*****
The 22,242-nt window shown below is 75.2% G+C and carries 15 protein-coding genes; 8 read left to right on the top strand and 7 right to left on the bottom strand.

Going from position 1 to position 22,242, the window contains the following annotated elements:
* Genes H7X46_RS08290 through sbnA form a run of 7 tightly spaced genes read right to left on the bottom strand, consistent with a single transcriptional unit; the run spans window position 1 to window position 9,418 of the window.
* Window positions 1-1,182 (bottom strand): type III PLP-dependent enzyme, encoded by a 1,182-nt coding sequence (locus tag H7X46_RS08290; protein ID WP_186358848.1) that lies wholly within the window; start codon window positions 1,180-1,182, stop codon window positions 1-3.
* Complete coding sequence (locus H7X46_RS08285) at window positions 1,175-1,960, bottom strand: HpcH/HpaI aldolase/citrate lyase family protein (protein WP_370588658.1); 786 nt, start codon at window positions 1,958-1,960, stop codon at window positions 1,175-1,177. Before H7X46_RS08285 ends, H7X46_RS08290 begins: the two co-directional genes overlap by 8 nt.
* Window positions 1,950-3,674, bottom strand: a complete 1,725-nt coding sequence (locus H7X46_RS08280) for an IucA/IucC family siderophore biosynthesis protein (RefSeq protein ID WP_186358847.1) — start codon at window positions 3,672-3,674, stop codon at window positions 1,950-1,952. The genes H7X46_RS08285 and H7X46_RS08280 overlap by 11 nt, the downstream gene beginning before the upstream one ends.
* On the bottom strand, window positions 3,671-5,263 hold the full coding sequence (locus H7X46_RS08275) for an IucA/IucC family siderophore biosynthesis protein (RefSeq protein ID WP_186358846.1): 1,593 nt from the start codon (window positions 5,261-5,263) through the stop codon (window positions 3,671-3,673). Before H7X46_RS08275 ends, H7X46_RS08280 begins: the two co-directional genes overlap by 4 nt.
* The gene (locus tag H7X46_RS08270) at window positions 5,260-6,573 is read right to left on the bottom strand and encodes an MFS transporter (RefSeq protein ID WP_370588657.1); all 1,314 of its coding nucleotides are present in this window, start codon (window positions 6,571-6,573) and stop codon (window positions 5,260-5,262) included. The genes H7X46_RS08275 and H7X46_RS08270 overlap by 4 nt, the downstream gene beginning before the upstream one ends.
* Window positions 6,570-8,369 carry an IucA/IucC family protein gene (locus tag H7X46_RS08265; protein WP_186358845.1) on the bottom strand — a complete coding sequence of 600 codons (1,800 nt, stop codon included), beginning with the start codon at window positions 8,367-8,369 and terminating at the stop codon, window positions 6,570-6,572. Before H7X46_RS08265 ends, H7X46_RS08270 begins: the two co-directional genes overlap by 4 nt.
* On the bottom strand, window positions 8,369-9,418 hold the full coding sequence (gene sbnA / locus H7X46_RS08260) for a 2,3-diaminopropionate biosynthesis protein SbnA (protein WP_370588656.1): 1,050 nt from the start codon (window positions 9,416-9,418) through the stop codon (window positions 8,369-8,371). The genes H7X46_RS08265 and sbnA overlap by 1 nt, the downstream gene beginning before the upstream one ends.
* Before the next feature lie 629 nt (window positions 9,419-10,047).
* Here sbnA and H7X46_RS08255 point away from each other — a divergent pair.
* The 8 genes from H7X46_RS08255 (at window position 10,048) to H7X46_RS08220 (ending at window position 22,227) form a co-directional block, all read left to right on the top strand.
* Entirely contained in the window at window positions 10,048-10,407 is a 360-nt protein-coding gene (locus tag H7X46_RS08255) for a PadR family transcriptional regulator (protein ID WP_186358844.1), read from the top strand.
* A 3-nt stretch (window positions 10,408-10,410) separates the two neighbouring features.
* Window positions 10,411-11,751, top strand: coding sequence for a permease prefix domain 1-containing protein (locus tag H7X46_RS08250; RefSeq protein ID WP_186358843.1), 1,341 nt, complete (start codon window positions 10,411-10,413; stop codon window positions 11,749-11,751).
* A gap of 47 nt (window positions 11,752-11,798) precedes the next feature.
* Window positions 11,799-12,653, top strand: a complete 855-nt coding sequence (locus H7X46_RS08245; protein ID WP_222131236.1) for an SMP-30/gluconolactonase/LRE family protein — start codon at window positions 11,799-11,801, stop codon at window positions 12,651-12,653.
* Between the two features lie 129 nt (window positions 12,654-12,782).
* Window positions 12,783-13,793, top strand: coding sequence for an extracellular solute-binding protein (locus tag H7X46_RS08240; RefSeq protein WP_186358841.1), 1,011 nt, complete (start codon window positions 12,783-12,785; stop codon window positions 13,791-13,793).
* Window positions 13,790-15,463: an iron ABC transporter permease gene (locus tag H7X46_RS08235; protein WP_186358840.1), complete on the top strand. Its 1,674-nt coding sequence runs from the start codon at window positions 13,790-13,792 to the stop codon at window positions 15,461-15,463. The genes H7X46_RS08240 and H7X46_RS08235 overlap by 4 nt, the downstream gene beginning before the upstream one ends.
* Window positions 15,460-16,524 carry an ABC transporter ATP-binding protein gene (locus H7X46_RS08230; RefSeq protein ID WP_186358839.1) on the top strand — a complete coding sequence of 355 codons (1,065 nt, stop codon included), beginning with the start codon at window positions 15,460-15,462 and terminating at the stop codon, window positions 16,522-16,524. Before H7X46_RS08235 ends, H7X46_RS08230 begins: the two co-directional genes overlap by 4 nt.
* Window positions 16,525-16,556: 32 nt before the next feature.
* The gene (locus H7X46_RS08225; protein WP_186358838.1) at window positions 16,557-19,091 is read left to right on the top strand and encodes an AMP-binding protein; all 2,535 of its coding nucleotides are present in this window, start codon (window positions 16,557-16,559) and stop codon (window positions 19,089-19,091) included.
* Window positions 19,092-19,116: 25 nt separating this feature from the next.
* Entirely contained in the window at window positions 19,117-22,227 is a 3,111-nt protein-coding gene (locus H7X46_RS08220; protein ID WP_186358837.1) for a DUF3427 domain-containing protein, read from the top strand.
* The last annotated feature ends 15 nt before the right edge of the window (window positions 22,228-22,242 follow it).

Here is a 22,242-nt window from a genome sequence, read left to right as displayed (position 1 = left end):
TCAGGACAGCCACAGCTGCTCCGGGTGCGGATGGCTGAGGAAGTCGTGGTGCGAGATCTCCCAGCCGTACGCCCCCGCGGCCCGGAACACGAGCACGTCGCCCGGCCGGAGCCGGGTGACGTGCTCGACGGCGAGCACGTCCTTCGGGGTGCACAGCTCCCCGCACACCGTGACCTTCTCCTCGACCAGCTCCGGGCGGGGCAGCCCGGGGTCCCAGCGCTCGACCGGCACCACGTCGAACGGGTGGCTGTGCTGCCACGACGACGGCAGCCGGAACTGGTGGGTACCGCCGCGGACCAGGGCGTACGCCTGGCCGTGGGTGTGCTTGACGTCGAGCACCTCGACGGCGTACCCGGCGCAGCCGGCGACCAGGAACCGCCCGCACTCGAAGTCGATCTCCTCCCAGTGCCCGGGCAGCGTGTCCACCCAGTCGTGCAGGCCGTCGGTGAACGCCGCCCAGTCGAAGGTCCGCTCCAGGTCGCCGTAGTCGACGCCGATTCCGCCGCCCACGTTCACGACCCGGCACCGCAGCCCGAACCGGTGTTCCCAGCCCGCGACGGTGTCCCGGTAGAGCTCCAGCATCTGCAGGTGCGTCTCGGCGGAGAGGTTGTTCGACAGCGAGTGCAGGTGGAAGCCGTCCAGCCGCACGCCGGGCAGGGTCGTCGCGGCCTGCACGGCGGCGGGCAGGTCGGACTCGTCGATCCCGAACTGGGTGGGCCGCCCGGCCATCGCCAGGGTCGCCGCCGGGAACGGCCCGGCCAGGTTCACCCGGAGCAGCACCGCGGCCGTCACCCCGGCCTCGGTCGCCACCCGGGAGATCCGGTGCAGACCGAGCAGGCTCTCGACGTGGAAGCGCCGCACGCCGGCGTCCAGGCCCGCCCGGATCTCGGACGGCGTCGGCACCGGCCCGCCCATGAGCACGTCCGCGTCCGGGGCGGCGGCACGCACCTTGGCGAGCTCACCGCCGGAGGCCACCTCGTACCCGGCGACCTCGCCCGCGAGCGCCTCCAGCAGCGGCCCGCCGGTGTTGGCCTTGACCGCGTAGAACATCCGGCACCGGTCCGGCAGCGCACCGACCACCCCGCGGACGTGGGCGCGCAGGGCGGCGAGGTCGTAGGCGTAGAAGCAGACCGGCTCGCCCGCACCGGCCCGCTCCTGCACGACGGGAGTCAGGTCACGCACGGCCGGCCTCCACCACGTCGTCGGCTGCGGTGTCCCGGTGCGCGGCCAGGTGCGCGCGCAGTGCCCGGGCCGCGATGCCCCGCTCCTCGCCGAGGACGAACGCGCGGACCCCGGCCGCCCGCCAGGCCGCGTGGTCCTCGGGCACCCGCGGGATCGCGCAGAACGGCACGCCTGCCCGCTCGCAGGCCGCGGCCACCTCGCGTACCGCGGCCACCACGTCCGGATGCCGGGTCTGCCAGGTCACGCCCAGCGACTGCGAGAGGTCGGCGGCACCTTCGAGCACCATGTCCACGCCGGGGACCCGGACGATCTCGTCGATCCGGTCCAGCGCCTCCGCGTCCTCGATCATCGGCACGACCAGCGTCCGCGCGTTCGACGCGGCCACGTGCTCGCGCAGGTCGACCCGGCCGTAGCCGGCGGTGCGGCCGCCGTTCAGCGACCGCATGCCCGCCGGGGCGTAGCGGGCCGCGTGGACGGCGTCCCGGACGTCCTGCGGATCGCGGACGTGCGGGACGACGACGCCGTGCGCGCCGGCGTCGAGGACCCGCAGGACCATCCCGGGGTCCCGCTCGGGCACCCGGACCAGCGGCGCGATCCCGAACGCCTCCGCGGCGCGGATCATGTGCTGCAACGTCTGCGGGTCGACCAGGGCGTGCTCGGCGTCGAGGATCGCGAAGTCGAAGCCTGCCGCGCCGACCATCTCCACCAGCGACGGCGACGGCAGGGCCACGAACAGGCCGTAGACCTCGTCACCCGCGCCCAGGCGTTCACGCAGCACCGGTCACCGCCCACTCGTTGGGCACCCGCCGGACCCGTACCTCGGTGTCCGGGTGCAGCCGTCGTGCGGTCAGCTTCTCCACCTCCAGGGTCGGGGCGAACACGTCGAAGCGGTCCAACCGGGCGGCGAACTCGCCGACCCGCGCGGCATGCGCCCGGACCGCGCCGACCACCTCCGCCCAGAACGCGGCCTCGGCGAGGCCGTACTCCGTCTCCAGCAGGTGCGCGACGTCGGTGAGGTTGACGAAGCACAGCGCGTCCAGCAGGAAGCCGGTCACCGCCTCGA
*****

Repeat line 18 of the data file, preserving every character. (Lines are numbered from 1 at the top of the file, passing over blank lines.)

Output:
* Window positions 11,799-12,653, top strand: a complete 855-nt coding sequence (locus H7X46_RS08245; protein ID WP_222131236.1) for an SMP-30/gluconolactonase/LRE family protein — start codon at window positions 11,799-11,801, stop codon at window positions 12,651-12,653.